protest over the use of humans in yellow fever research. Such experiments ended.
the United States both honored Clara Maass on postage stamps. And today a hospital in her home state of New
Jersey is known as Clara Maass Medical Center.
Joseph Goldberger was a doctor for the United States
Public Health Service. In nineteen
twelve, he began to study a skin disease that was killing thousands of people
in the South. The disease was pellagra.
Goldberger traveled to the state of Mississippi where many people suffered from
pellagra. He studied the victims and
their families. Most of the people were
poor. The doctor came to believe that
the disease was not infectious, but instead related to diet.
He received permission from the state governor to test
this idea at a prison. Prisoners were
offered pardons if they took part. One
group of prisoners received their usual foods, mostly corn products. A second group ate meat, fresh vegetables and
Members of the first group developed
pellagra. The second group did not.
But some medical researchers refused to
accept that a poor diet caused pellagra. For the South, pellagra was more than simply a medical problem. There were other issues involved, including
So Doctor Goldberger had himself injected with blood
from a person with pellagra. He also
took liquid from the nose and throat of a pellagra patient and put them into
his own nose and throat. He even swallowed
pills that contained skin from pellagra patients.
An assistant also took part in the
experiments. So did Doctor Goldberger's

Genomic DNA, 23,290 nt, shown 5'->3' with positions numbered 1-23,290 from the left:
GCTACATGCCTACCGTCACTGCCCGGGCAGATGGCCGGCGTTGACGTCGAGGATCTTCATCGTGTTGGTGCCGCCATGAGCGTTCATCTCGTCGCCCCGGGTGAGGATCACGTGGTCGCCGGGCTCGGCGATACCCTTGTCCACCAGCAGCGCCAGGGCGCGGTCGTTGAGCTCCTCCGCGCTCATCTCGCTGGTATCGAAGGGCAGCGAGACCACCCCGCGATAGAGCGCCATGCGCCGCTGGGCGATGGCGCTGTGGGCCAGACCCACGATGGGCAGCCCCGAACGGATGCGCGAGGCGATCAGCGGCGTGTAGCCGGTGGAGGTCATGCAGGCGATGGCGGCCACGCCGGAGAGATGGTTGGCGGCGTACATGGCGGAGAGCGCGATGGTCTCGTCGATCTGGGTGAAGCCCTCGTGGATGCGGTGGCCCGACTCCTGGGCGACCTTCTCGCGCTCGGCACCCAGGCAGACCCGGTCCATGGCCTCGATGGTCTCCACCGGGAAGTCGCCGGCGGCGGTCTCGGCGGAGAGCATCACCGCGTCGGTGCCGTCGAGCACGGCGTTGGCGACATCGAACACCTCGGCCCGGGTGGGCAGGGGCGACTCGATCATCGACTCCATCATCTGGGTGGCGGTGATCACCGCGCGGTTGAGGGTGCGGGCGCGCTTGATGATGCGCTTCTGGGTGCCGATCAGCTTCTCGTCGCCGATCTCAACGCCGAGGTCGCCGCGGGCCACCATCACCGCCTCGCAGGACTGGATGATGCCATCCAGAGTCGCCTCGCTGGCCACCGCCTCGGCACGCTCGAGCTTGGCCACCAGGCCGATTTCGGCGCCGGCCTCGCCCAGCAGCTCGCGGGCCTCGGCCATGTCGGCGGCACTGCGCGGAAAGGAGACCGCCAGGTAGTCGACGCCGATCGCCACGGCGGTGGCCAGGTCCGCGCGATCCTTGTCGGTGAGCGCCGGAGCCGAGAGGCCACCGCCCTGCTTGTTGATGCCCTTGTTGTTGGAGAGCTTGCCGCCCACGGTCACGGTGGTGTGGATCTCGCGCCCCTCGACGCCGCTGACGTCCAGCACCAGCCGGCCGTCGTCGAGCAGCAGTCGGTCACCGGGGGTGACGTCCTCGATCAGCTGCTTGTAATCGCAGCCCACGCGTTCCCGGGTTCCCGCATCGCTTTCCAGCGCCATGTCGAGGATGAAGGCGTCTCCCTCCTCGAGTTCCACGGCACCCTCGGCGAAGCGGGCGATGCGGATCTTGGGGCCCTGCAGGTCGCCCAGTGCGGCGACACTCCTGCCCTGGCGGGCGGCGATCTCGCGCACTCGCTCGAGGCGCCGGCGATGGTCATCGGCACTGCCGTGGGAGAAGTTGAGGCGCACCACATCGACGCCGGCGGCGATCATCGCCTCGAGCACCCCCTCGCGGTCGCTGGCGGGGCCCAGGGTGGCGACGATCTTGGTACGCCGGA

wife. None of them got sick.
the doctor discovered that a small amount of dried brewer's yeast each day
could prevent pellagra.
Goldberger died of cancer in nineteen twenty-nine. He was fifty-five years old. Several years later, researchers discovered
the exact cause of pellagra: a lack of the B vitamin known as niacin.
Lukwiya was the medical administrator of Saint Mary's Hospital in the Gulu
District of northern Uganda. In two
thousand, the hospital was the center of treatment for an outbreak of
Ebola. The virus causes severe bleeding. No cure is known. Doctors can only hope that victims are strong
enough to survive.
Doctor Lukwiya acted quickly to control
the spread of infection. He kept the
people with Ebola separate from the other patients. He ordered hospital workers to wear
protective clothing and follow other safety measures.
day he had to deal with a patient who was dying of Ebola. The man had been acting out of control. The doctor knew him well. The patient was a nurse who worked at the
hospital. The man was coughing and
bleeding. Doctor Lukwiya violated one of